Taking gum disease seriously in Malaysia

Taking gum disease seriously in Malaysia

In June 2021, The Economist Intelligence Unit reported evidence showing improvement in periodontal health leads to better overall health outcomes, with societal and economic implications accounted for (1).  This economic return-on-investment (ROI) model for prevention and management of periodontitis was done in six Western European countries; France, Germany, Italy, the Netherlands, Spain, and the United Kingdom. 

Five modeled scenarios were used, ranging from current curative treatment concepts, elimination of gingivitis via improved home care, to unmanaged periodontitis in a do-nothing scenario. In all countries, elimination of gingivitis via improved home care provided the highest ROI. The second highest ROI was diagnosis and management of periodontitis in 90% of the population. 

The concept of prevention is not new. Health is best when prevention is prioritized. In Malaysia, the well-established preschool and school incremental dental programmes have tackled caries prevention to some degree. However, the scenario differs for gum health. According to the National Oral Health Survey of School children 2017, 99.8% of 12-year-old students presented with gingival bleeding on probing. Similar findings were reported in the National Oral Health Survey of Adults 2010 (2). 

Often, gum bleeding is perceived as normal, and not many choose to seek treatment. Currently, the general public’s awareness of tooth loss associated with risk factors is still poor. Even among primary healthcare workers, there is much to be desired in their attitude towards the importance of gum health (3). Although government provided dental treatment is cheap, and private dental care aplenty and frequently utilized, our approach to gum health still remains curative. Not many are aware of different hygiene aids available, healthy diets associated with health, nor risk factors that cause gingivitis and subsequently periodontitis(4).  

All is not bleak. Recent efforts have been made to push gum health a priority; periodontitis is included in the recent Ministry of Health clinical practice guidelines of management of type 2 diabetic mellitus, and social media is often used as a  promotional tool for gum health. Despite this, bigger players are required to make a substantive impact on this public health issue.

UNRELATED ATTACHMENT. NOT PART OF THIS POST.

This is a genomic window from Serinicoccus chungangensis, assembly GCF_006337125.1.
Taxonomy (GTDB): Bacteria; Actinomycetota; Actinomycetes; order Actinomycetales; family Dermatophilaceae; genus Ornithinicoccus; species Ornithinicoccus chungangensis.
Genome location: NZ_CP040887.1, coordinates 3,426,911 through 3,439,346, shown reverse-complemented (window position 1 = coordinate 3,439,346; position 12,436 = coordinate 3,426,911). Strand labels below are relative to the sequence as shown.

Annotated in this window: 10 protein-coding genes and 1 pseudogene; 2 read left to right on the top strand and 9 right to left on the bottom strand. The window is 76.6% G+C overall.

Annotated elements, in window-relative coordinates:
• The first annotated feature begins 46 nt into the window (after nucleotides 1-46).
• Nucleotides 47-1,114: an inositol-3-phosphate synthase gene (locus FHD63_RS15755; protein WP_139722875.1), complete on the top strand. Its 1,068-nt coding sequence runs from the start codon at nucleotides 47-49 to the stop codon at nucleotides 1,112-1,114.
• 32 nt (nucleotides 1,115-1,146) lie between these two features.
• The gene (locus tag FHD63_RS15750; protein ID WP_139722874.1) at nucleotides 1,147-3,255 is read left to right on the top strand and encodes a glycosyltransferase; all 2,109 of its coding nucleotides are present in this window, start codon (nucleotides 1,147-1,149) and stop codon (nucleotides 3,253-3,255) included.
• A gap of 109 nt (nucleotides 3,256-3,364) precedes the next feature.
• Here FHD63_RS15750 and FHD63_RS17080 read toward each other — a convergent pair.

We need the public and private working hand in hand to empower people with the knowledge and tools to optimize their own gum health. Professionals in both fields need to emphasize on prevention, spending time to disseminate information that will allow individuals to improve gum health at home. It is effective in both cost and in health rewards.

Successful stories of gum health, whether prevention, or management of gingivitis or periodontitis, only happen when the patient takes charge of his or her own wellbeing. It is time to let the patient take charge, and take gum disease seriously in Malaysia.

  • The Economist Intelligence Unit Limited (2021). Time to take gum disease seriously. The societal and economic impact of periodontitis.
  • National Oral Health Survey for adults 2010: Key findings,Paper Presented at NOHSA 2010. Seminar 7-10th November, Ministry of Health Malaysia 2012.
  • Nordin NN, Vaithilingam RD, Saub R, et al. Awareness, knowledge, attitudes and practices on the management of diabetes mellitus patients with periodontitis amongst Malaysian primary care practitioners. Malays Fam Physician. 2021;16(3):44-55. Published 2021 Sep 22. doi:10.51866/oa1131
  • England N, Improvement N. Commissioning Standard: Dental Care for People with Diabetes. England: NHS England and NHS Improvement. 2019;17(11).

By Manmeet Kaur

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